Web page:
Knee surgery patients could get match fit faster and avoid osteoarthritis by doing their rehab reps at home wearing an intelligent e-textile bandage linked to their phone.
Knees take some of the hardest knocks in sport and 50% of knee injuries tear the hard-working anterior cruciate ligament (ACL) which is then rebuilt or replaced with surgery.
A third of people who have the operation risk osteoarthritis in that knee within 10 years because they don’t properly stick to their rehab exercises or they under or overload their knee after.
Sana is a sleeve bandage with motion sensors that pairs with a smartphone app and lets patients and their physiotherapists track their recovery from home. Its Brunel University London developers say in a study published in Applied Sciences the user-friendly wearable can dramatically improve post-ACL surgery rehab for patients and physios.
Creator Tanaka Kungwengwe said: “It’s the first digital remote knee rehab system of its kind that addresses the specific needs of anterior cruciate ligament reconstruction recovery, through gamification and behavioural design.
“There’s many digital rehab apps on the market for knee surgery. But these are mostly targeted at recovery from total knee replacement surgeries and not ACL injuries.”
The ACL is a band of dense connective tissue between the thigh bone and shin bone. It most often tears in sports like football and basketball, where players, jump, land and switch direction suddenly. With about 15,000 reconstructive ACL surgeries a year in the UK costing £63 million, patients not sticking to their rehab exercise plans puts a major burden on healthcare services. It takes people up to two years to recover and physiotherapists blame high rehab drop-out rates on the boring, unresponsive paper print-out exercise regimes patients are left alone to follow.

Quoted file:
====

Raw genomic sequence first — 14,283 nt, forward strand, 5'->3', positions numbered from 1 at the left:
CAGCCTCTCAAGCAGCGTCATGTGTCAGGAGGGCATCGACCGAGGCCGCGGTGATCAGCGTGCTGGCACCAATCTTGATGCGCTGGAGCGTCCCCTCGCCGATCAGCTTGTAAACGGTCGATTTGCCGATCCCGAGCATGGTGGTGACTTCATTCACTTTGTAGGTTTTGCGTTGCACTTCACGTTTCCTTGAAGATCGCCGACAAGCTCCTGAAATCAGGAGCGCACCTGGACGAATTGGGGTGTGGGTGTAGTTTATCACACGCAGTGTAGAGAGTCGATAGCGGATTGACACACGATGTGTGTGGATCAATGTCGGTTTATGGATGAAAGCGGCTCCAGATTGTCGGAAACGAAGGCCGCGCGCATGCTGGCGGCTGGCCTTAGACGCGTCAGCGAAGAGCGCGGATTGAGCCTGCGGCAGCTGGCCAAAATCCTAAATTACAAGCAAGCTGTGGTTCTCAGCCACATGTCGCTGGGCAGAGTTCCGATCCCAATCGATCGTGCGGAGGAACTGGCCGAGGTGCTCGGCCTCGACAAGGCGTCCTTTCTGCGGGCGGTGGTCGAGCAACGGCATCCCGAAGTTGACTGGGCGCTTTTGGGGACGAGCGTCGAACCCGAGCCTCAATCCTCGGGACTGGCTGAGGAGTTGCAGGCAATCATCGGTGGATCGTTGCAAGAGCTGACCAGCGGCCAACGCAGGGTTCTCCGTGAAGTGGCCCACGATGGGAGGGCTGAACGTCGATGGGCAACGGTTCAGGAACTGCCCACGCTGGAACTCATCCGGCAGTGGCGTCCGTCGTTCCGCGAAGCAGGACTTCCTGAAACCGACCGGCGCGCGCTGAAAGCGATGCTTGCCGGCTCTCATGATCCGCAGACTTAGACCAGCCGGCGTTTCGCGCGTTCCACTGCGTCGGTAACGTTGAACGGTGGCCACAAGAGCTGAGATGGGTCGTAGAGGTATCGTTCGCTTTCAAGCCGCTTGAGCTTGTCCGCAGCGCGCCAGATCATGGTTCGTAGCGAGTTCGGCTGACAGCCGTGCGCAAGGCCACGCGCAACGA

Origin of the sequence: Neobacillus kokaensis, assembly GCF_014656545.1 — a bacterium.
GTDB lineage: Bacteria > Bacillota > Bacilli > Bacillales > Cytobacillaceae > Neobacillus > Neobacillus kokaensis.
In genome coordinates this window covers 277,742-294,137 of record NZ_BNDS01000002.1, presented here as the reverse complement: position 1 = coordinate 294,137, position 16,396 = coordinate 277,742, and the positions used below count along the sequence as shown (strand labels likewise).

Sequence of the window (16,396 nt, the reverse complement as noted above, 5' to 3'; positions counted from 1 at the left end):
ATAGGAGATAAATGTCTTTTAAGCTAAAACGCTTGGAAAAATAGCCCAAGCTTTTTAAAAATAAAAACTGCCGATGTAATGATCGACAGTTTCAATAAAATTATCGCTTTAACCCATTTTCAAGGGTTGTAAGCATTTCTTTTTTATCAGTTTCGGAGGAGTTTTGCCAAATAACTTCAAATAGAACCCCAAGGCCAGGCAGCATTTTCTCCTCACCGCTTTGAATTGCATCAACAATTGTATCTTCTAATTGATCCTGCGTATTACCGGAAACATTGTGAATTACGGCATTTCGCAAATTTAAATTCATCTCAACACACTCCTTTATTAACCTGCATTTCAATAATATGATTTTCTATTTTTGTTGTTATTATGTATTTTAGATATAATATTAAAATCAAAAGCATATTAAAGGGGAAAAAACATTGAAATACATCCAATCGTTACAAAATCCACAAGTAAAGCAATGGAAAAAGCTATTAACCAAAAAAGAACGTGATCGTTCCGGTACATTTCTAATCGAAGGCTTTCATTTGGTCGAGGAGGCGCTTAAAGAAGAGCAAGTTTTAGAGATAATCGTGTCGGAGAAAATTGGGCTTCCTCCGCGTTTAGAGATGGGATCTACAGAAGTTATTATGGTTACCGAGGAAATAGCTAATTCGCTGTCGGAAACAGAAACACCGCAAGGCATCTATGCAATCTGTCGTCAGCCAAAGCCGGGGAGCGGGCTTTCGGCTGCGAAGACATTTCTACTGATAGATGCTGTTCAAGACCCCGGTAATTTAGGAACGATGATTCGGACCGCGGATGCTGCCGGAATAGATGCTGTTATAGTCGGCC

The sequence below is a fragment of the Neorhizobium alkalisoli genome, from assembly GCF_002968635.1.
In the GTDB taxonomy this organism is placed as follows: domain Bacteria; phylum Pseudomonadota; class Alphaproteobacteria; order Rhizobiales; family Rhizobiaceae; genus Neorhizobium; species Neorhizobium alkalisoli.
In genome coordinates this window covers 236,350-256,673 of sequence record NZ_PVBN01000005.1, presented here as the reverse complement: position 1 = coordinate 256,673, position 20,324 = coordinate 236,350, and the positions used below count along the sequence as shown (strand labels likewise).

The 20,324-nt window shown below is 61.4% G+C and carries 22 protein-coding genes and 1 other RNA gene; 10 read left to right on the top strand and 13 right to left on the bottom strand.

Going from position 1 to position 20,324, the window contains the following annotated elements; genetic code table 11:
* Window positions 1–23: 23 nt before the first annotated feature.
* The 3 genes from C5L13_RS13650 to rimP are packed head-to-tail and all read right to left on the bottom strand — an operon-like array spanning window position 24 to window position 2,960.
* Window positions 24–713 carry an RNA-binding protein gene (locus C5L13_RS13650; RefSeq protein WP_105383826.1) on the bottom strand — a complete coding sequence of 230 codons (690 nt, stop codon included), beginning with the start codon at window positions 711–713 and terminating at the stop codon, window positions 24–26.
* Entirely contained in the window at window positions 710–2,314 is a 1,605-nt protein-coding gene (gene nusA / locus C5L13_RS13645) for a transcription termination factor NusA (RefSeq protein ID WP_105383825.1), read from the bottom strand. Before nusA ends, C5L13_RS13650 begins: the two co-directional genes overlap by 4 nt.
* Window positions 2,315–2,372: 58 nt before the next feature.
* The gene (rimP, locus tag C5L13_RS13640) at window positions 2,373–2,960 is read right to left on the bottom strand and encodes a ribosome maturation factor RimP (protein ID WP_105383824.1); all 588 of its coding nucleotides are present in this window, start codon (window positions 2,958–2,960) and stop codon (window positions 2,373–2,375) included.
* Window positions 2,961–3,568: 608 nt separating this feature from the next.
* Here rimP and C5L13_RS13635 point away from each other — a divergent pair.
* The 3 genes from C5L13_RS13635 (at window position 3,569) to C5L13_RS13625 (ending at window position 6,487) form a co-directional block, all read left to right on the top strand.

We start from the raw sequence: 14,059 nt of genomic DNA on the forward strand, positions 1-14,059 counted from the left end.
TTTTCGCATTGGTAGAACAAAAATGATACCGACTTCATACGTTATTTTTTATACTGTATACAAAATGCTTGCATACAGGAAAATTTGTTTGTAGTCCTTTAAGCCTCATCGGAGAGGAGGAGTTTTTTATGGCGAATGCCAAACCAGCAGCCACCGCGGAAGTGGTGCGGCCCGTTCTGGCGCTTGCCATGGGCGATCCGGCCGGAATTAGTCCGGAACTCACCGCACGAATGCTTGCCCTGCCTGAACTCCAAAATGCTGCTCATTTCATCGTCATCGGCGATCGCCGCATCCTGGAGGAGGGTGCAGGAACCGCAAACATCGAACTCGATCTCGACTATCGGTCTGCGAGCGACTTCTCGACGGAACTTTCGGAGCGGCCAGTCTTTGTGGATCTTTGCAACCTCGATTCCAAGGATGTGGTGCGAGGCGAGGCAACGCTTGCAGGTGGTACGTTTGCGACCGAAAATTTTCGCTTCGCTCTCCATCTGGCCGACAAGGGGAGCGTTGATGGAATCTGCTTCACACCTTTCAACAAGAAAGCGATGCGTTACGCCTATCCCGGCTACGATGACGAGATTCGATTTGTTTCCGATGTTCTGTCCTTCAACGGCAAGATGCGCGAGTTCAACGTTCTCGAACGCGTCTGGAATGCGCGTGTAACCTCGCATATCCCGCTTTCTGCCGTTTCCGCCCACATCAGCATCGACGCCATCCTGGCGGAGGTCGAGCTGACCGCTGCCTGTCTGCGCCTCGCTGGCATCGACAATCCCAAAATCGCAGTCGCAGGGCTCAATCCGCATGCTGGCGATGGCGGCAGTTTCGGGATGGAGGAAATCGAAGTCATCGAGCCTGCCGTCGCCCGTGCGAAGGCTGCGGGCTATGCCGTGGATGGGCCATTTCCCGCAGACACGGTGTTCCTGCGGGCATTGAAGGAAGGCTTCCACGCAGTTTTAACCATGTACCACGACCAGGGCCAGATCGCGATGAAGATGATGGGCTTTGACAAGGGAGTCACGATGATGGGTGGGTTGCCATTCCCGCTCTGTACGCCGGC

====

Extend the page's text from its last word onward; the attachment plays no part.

The Sana system is made to measure for each patient. Physiotherapists look at movement in the patient’s ‘good knee’ to set exercises and ranges of movement to bring their recovering knee back up to speed. Physios set goals that are realistic for that particular patient and give feedback remotely. The phone app tells users how well they’re doing with the exercises and if they are doing them right while the basic game element distracts people from pain and boredom.
Users in early tests said the system is easy to use, motivating and unobtrusive while physios said it can potentially improve how they organise treatment, make decisions and personalise their patients’ care. Tanaka is now looking for funding and investment to fine-tune the app’s design and software plus patent the wearable that will accompany the mobile application.
Kungwengwe added: “Our current design focuses on phase one rehabilitation. However, all phases need to be completed to ensure that a patient recovers optimally, so further design development will explore how to incorporate phase two and three into the system. I strongly believe that my concept will have a positive contribution to ACL rehabilitation and clinical practice.”